Special Report – The rising levels of pay – Professional Golfers’ Association

Liz Comte Reisman

Golf’s Most Powerful Executive is also its highest paid, but PGA Tour Commissioner Tim Finchem still trails the income level of his top players, other sports commissioners and maybe even his predecessor. Those are some of the findings of Golf Digest’s latest look at executive compensation, gleaned from the most recent tax returns filed by the game’s leading organizations.

Finchem’s $2.18 million compensation package from 1998 was more than double that of his closest pursuer (see chart). Is it too much? “For someone to hold the steering wheel on an organization that generates that kind of money, I don’t think it’s out of whack by any means,” says veteran tour player Nick Price. “Anyone in a similar position in corporate America would have a salary just as high, and probably higher.”

In fact, compared to other sports, Finchem’s compensation level, including his base pay, appears almost modest. In the 1998-’99 fiscal year, NFL Commissioner Paul Tagliabue earned a reported $8.6 million in total compensation. NBA Commissioner David Stern leads all sports commissioners with a reported $9 million a year.

Of course, those leagues generate much greater revenue streams than golf, especially from network television.

“These people, who are basically executives of associations, bask in the reflected glory of their stars,” says Graef Crystal, an executive compensation expert and editor of The Crystal Report. “You don’t see the head of the American Red Cross making this kind of money, and that’s because the people who benefit from the American Red Cross don’t make that kind of money. But the players who benefit from the PGA Tour are making a lot of money.”

Finchem trailed the 1998 PGA Tour leading money-winner, David Duval, who took home $2.6 million in official prize money, and the senior tour leader that year, Hale Irwin, who earned $2.9 million. Though Finchem is likely to get a hefty bump from the tour’s new 1999 TV rights deal, it’s unlikely he’ll approach the $6.6 million Tiger Woods earned last year.

Deane Beman reached the $2.7 million level in his 20th and final year (1994) as commissioner. At the rate the tour’s finances are going, Finchem will reach or surpass that mark soon. (Due to the time lag in filing and obtaining tax forms, the numbers reported here are at least a year behind the executives’ current compensation.)The LPGA Tour commissioner also has some ground to make up. The LPGA paid Jim Ritts $489,216 in 1998, making him the highest-paid commissioner in its history. Ritts resigned in 1999 and was replaced by Ty Votaw. Votaw says he will earn about $350,000 in salary and bonus in 2000, his first full year as commissioner.

The highest-paid non-PGA Tour executive is the PGA of America’s CEO Jim Awtrey, whose total compensation was $841,905, according to the PGA’s fiscal 1998 return. The PGA of America’s gross revenues in fiscal 1998 were $223.2 million, including $138.6 million from the sale of PGA International Golf Shows and other Golf Expo-related revenues. The U.S. Golf Association’s Executive Director, David Fay, makes less than half as much as Awtrey ($299,800), within an organization of similar financial scale. USGA gross revenues were $89.7 million in 1998.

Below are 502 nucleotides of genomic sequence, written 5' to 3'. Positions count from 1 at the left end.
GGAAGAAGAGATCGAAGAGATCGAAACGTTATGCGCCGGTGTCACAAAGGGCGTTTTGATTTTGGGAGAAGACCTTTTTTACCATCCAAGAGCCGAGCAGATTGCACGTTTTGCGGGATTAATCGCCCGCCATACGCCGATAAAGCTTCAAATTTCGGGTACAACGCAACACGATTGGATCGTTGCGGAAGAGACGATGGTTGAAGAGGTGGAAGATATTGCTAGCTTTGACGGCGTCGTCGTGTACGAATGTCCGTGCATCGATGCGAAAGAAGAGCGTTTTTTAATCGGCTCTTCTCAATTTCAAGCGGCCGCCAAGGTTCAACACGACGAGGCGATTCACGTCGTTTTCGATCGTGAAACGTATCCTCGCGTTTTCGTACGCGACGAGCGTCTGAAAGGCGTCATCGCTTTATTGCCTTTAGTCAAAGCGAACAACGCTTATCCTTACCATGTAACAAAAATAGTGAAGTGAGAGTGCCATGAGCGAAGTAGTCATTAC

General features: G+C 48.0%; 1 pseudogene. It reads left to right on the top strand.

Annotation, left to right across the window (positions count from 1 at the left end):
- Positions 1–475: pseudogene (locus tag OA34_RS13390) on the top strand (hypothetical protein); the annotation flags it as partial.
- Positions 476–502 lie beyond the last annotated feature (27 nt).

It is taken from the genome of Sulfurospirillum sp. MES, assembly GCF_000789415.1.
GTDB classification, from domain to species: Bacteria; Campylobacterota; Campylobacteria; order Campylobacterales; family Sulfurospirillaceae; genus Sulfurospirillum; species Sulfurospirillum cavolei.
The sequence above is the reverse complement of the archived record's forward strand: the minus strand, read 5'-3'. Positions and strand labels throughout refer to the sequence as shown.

Since Finchem took over as commissioner, the tour’s gross revenues increased 45 percent over three years, from $226.6 million in 1995 to $328.2 million in 1998 (excluding Tournament Players Club operations); official prize money on the PGA, Senior PGA and Nike tours increased 47 percent, to $149.4 million; charitable contributions increased 57 percent, to $54.1 million, and player retirement plan assets grew 128 percent, to $167.8 million. Television revenue grew about 29 percent, to $114.5 million. During the same span, the tour has rewarded Finchem with a 56 percent hike in pay.

In 1998, Finchem earned a total base salary of $900,000, an annual bonus of $913,200 and total long-term incentive compensation of $367,713. A portion of his compensation package is paid out of (or allocated to) the for-profit arm of the organization, PGA Tour Holdings Inc. Finchem earned an additional $392,494 under other employee benefit plans, including qualified retirement benefits based on years of service and payable only after retirement. Other tour employees also received benefits not listed in the chart, amounting to as much as $60,000 in 1998.

Golf association executive wages

Tim Finchem* $2,180,913

PGA Tour Commissioner

Jim Awtrey $841,905

PGA of America CEO

Charlie Zink* $777,759

PGA Tour Exec. VP, CFO

Ed Moorehouse* $771,609

PGA Tour Exec. VP, Chief Legal Off.

Paul Bogin $676,800

PGA of America COO

Jesse Holshouser** $519,303

PGA of America CFO

Jim Ritts** $489,216

LPGA Commissioner

Ron Price* $385,174

PGA Tour Sr. VP, Finance/Admin.

Donna Orender* $384,513

PGA Tour Sr. VP, Television

Bill Calfee* $338,126

PGA Tour Exec. VP, Competitions

David B. Fay* $299,800

USGA Exec. Director

Henry Hughes* $259,716

PGA Tour Sr. VP, Tourn. Bus. Affairs

Joe Beditz $254,027

NGF President, CEO

Bob Combs* $235,111

PGA Tour Sr. VP, Public Relations

Source: 1998 IRS Form 990s, filed by organizations.

*Figures do not include monies earned under benefit plans, which add up

to as much as $60,000, except for Finchem ($392,494).

**Holshouser left the PGA of America in 1999; Ritts resigned as LPGA

commissioner in 1999.

COPYRIGHT 2000 New York Times Company Magazine Group, Inc.

COPYRIGHT 2000 Gale Group

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